Major office space provider IWG has started adopting the franchisor model, pioneered by fast-food company McDonald’s, in its effort to edge further away from WeWork.
How VR and AR Could Change The Workplace Landscape
Technology has become a staple in most workplaces and remote workers are seeing great use for numerous types of software tools — particularly virtual and augmented reality.
Using VR and AR has broken down the walls of what is expected of professionals in terms of physical presence, particularly in the engineering and manufacturing industries. Now, fellow colleagues and team members may be working with you from thousands of miles away.
Not only does this technology allow for easy communication, but it provides a means for creating shared experiences, perceptions, and mindsets among colleagues.
“Let’s take the example of an automotive manufacturer developing a new model to be assembled in multiple factories,” said Thomas Serrurier, the marketing director at the Paris-based TechViz. “Even if the [3D] model is the same, constraints can differ from one plant to the other.”
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With numerous collaboration apps and websites, one might argue that VR is an unnecessary tools for projects. Gleb Braverman, the CEO of Watty Technologies, said that VR/AR provides teams true visualization and interactions with projects.
Now, demand for VR/AR collaborative software is growing and numerous companies that offer such technology are growing as well.
Still, VR implementation in the workplace is in the early adoption stages, but this technology has the power to provide employees with a sense of shared purpose and culture in the workplace, which can boost productivity.
“For online businesses that have employees across the nation, VR helps all employees and/or contractors feel more connected to the team during meetings,” said Chad Felix, a VR expert and CEO of SocialSteeze.
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America’s malls are becoming more and more vacant, but coworking companies are taking advantage of these empty spaces to expand their services in a nonconventional way.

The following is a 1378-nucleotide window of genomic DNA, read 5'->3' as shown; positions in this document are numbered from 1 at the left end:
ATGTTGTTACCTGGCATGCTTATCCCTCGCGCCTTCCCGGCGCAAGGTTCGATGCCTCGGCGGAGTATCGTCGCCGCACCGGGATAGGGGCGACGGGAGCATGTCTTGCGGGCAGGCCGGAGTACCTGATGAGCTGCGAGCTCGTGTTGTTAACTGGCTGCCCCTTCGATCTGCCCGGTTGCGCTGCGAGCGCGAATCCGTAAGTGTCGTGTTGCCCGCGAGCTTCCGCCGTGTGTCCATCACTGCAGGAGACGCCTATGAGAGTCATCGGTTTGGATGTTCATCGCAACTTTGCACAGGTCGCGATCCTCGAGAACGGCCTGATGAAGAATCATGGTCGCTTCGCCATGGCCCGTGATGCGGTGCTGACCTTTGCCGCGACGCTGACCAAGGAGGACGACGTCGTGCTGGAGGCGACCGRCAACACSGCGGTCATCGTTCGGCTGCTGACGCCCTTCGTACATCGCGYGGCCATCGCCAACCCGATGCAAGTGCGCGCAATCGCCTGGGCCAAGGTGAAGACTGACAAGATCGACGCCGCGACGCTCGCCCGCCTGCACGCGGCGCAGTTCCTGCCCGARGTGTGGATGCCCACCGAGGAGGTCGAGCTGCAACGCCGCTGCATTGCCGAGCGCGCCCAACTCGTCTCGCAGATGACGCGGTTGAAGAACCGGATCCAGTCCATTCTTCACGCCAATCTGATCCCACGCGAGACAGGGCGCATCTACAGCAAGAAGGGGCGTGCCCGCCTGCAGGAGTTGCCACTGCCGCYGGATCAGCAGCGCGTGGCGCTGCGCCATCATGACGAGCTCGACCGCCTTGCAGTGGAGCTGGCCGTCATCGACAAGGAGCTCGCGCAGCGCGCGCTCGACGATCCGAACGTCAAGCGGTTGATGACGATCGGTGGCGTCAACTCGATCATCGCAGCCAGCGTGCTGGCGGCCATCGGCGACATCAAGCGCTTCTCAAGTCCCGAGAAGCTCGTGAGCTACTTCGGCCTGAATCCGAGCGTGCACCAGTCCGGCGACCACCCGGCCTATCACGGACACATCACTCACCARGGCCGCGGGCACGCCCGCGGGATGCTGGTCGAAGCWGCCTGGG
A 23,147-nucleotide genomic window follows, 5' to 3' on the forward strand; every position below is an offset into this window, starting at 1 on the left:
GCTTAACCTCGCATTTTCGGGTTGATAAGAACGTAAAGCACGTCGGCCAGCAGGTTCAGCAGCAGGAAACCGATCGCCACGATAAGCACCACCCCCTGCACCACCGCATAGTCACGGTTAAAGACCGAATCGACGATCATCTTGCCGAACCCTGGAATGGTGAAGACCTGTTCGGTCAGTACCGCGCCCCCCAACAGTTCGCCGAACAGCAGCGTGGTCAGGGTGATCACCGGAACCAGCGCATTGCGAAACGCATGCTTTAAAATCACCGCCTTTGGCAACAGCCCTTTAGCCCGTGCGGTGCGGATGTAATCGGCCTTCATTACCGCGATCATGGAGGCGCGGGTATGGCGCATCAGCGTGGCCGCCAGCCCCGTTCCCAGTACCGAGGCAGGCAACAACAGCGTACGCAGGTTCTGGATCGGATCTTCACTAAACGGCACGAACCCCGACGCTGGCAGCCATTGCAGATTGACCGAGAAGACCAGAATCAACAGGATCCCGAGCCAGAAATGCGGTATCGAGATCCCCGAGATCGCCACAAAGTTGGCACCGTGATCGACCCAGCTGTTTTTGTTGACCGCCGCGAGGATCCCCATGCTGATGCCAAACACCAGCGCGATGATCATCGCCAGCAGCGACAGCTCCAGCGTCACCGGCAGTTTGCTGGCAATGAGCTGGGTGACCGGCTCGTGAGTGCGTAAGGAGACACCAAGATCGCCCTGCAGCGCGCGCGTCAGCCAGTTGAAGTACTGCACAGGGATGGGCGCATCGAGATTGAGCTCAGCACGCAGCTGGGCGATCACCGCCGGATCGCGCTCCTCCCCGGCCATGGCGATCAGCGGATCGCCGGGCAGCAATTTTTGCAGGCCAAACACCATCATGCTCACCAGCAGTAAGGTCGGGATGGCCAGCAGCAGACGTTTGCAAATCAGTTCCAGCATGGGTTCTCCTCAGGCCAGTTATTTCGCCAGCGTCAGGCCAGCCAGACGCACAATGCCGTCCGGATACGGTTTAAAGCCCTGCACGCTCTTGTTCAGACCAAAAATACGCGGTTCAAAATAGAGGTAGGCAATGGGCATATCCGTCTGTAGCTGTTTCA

Flexible workspace provider Knotel has once again expanded its presence in central London, signing three new deals across the city totaling 40,000 square feet.
Office Evolution, the nation’s biggest coworking franchisor, will expand its footprint in Mount Pleasant as it continues to cater to small business owners in the area.
Although coworking spaces are often categorized as servicing major cities, tier II cities are having their moment as many startups continue to flood into these areas.
Amy Nelson, CEO of The Riveter, has made it her business to promote inclusivity of women in professional settings while also providing men tools to value gender equality.
A survey of 1,000 WeWork members found that, while some use the space out of convenience, others find the culture to have an effect on their professional identities.
While WeWork is expected to file for an IPO this year, its valuation and recently announced losses have left investors worried about the sustainability of the company.
IWG has started rolling out a franchise model, similar to that of McDonald’s, enlisting franchisees to take the reins in subleasing Regus and Spaces offices to companies.
Chicago-based Novel Coworking has purchased Denver’s 195,753 square foot, 17-story boutique office property Trinity Place in Uptown that is currently 65% leased.